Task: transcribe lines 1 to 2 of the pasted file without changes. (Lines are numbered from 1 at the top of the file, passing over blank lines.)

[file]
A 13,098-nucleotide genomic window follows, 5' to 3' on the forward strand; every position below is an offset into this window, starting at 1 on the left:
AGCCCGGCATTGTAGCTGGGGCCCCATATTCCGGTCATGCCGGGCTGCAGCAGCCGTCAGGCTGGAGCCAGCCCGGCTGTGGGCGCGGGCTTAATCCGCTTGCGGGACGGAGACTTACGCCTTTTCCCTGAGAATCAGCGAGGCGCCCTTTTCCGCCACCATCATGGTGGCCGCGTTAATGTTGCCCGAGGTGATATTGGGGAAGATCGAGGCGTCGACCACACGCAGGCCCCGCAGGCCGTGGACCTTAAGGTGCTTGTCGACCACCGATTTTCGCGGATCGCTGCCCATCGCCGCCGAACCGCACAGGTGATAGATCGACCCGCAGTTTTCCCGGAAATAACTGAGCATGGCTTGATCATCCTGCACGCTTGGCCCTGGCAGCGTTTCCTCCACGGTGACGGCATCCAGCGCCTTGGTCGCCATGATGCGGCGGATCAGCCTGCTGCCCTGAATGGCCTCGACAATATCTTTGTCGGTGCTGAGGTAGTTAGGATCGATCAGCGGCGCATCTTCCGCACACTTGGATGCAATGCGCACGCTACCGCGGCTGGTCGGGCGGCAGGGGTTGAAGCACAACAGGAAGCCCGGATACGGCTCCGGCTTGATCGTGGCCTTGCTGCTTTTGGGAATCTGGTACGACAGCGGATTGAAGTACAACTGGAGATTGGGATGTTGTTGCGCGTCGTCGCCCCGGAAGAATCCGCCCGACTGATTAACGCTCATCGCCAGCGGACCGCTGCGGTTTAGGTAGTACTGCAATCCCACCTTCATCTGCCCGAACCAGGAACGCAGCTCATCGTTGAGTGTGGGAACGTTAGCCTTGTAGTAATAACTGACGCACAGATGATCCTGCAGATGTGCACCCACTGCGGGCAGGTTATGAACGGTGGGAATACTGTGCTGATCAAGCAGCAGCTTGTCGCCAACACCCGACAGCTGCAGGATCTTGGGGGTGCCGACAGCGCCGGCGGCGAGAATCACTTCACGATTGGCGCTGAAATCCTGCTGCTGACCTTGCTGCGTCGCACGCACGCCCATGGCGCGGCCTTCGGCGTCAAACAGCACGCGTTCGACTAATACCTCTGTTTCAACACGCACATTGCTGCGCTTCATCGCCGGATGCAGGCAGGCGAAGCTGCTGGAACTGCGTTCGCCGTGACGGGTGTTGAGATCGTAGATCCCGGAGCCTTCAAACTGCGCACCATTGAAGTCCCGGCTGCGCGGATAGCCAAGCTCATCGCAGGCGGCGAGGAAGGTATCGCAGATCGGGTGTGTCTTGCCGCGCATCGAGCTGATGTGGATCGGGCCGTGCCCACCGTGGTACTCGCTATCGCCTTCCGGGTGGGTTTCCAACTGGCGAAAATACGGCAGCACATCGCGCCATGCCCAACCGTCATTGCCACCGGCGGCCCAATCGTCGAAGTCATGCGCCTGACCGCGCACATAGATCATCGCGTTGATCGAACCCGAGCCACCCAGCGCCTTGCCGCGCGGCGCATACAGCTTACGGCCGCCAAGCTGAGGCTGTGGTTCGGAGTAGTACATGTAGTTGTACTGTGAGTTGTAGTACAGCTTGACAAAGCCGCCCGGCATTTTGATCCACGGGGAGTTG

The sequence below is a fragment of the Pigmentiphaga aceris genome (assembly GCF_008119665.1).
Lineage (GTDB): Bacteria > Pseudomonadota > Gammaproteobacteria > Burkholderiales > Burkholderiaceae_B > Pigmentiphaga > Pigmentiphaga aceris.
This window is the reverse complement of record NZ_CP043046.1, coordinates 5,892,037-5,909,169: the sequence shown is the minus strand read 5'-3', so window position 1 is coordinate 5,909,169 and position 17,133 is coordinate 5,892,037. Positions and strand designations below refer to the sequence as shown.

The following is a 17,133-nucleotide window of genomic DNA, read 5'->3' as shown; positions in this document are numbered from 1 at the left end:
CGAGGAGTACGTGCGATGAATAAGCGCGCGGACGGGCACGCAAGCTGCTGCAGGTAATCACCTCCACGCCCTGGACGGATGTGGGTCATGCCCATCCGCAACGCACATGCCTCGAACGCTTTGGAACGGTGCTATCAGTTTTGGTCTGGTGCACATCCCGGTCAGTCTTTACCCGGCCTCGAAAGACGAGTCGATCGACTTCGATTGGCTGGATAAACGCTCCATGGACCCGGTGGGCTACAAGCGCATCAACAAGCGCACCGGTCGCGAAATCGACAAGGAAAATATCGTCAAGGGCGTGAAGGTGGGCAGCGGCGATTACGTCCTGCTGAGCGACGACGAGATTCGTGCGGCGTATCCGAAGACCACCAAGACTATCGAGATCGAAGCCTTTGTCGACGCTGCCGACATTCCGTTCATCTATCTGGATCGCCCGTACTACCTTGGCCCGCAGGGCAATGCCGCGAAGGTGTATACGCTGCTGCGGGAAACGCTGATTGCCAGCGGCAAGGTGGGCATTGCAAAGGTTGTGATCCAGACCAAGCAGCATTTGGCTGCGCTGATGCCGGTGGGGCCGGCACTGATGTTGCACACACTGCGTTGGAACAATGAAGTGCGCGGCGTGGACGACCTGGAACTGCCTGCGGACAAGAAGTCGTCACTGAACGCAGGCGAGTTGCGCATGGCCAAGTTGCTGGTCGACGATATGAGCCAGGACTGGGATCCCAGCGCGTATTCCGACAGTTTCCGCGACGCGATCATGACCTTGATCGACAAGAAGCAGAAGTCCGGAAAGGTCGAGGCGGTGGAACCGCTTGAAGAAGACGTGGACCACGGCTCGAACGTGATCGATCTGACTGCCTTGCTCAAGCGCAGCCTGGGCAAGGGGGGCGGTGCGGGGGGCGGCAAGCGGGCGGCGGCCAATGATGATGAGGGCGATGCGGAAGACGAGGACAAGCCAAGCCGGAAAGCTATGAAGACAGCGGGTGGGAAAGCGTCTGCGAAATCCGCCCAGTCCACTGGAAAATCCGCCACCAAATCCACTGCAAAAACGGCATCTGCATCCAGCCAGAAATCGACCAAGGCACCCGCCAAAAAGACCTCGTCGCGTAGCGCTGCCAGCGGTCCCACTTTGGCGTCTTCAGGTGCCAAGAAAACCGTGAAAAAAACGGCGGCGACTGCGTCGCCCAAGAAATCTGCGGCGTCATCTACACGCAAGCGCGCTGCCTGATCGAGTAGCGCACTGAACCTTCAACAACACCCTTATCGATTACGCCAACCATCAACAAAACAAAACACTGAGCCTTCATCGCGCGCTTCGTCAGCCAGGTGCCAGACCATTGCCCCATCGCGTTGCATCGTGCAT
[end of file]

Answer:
A 13,098-nucleotide genomic window follows, 5' to 3' on the forward strand; every position below is an offset into this window, starting at 1 on the left:
AGCCCGGCATTGTAGCTGGGGCCCCATATTCCGGTCATGCCGGGCTGCAGCAGCCGTCAGGCTGGAGCCAGCCCGGCTGTGGGCGCGGGCTTAATCCGCTTGCGGGACGGAGACTTACGCCTTTTCCCTGAGAATCAGCGAGGCGCCCTTTTCCGCCACCATCATGGTGGCCGCGTTAATGTTGCCCGAGGTGATATTGGGGAAGATCGAGGCGTCGACCACACGCAGGCCCCGCAGGCCGTGGACCTTAAGGTGCTTGTCGACCACCGATTTTCGCGGATCGCTGCCCATCGCCGCCGAACCGCACAGGTGATAGATCGACCCGCAGTTTTCCCGGAAATAACTGAGCATGGCTTGATCATCCTGCACGCTTGGCCCTGGCAGCGTTTCCTCCACGGTGACGGCATCCAGCGCCTTGGTCGCCATGATGCGGCGGATCAGCCTGCTGCCCTGAATGGCCTCGACAATATCTTTGTCGGTGCTGAGGTAGTTAGGATCGATCAGCGGCGCATCTTCCGCACACTTGGATGCAATGCGCACGCTACCGCGGCTGGTCGGGCGGCAGGGGTTGAAGCACAACAGGAAGCCCGGATACGGCTCCGGCTTGATCGTGGCCTTGCTGCTTTTGGGAATCTGGTACGACAGCGGATTGAAGTACAACTGGAGATTGGGATGTTGTTGCGCGTCGTCGCCCCGGAAGAATCCGCCCGACTGATTAACGCTCATCGCCAGCGGACCGCTGCGGTTTAGGTAGTACTGCAATCCCACCTTCATCTGCCCGAACCAGGAACGCAGCTCATCGTTGAGTGTGGGAACGTTAGCCTTGTAGTAATAACTGACGCACAGATGATCCTGCAGATGTGCACCCACTGCGGGCAGGTTATGAACGGTGGGAATACTGTGCTGATCAAGCAGCAGCTTGTCGCCAACACCCGACAGCTGCAGGATCTTGGGGGTGCCGACAGCGCCGGCGGCGAGAATCACTTCACGATTGGCGCTGAAATCCTGCTGCTGACCTTGCTGCGTCGCACGCACGCCCATGGCGCGGCCTTCGGCGTCAAACAGCACGCGTTCGACTAATACCTCTGTTTCAACACGCACATTGCTGCGCTTCATCGCCGGATGCAGGCAGGCGAAGCTGCTGGAACTGCGTTCGCCGTGACGGGTGTTGAGATCGTAGATCCCGGAGCCTTCAAACTGCGCACCATTGAAGTCCCGGCTGCGCGGATAGCCAAGCTCATCGCAGGCGGCGAGGAAGGTATCGCAGATCGGGTGTGTCTTGCCGCGCATCGAGCTGATGTGGATCGGGCCGTGCCCACCGTGGTACTCGCTATCGCCTTCCGGGTGGGTTTCCAACTGGCGAAAATACGGCAGCACATCGCGCCATGCCCAACCGTCATTGCCACCGGCGGCCCAATCGTCGAAGTCATGCGCCTGACCGCGCACATAGATCATCGCGTTGATCGAACCCGAGCCACCCAGCGCCTTGCCGCGCGGCGCATACAGCTTACGGCCGCCAAGCTGAGGCTGTGGTTCGGAGTAGTACATGTAGTTGTACTGTGAGTTGTAGTACAGCTTGACAAAGCCGCCCGGCATTTTGATCCACGGGGAGTTG